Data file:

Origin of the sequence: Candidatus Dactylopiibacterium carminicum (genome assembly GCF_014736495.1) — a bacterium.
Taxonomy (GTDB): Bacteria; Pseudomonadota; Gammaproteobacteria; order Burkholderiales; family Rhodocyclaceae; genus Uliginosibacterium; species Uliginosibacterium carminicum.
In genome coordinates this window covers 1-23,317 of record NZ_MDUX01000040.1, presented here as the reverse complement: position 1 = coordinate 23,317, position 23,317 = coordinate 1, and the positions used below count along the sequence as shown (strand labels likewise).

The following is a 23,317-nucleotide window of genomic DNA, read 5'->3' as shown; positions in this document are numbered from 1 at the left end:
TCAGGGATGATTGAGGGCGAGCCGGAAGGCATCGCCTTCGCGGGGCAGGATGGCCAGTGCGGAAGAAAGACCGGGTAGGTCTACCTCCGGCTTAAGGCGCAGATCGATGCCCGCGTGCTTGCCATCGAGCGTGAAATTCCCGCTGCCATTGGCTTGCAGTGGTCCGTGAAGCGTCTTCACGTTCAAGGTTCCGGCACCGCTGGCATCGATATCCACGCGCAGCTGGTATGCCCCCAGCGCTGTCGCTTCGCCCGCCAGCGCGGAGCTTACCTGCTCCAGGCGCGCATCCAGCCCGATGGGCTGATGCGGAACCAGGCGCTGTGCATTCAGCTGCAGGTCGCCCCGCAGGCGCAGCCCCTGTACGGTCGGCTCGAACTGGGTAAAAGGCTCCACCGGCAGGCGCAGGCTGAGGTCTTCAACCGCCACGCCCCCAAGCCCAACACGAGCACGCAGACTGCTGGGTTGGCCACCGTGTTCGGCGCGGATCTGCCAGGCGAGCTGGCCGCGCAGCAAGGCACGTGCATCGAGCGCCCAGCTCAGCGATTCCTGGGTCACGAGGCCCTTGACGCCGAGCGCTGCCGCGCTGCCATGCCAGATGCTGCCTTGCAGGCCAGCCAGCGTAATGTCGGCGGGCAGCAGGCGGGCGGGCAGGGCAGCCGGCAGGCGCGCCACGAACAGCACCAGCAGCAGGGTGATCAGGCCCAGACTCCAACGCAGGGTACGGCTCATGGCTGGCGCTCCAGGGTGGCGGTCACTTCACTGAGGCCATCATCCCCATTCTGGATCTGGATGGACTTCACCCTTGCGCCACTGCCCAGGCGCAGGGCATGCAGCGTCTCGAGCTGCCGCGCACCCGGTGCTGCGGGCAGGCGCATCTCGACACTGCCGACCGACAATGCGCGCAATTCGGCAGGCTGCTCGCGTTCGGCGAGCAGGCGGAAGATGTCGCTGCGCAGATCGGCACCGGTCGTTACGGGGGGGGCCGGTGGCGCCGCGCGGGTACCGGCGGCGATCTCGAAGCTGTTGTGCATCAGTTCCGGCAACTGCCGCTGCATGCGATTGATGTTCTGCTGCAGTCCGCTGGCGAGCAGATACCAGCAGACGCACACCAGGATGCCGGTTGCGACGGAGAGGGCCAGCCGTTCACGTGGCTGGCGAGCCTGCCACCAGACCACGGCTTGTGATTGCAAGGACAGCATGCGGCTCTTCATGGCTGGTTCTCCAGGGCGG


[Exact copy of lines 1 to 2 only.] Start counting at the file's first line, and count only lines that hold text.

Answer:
Origin of the sequence: Candidatus Dactylopiibacterium carminicum (genome assembly GCF_014736495.1) — a bacterium.
Taxonomy (GTDB): Bacteria; Pseudomonadota; Gammaproteobacteria; order Burkholderiales; family Rhodocyclaceae; genus Uliginosibacterium; species Uliginosibacterium carminicum.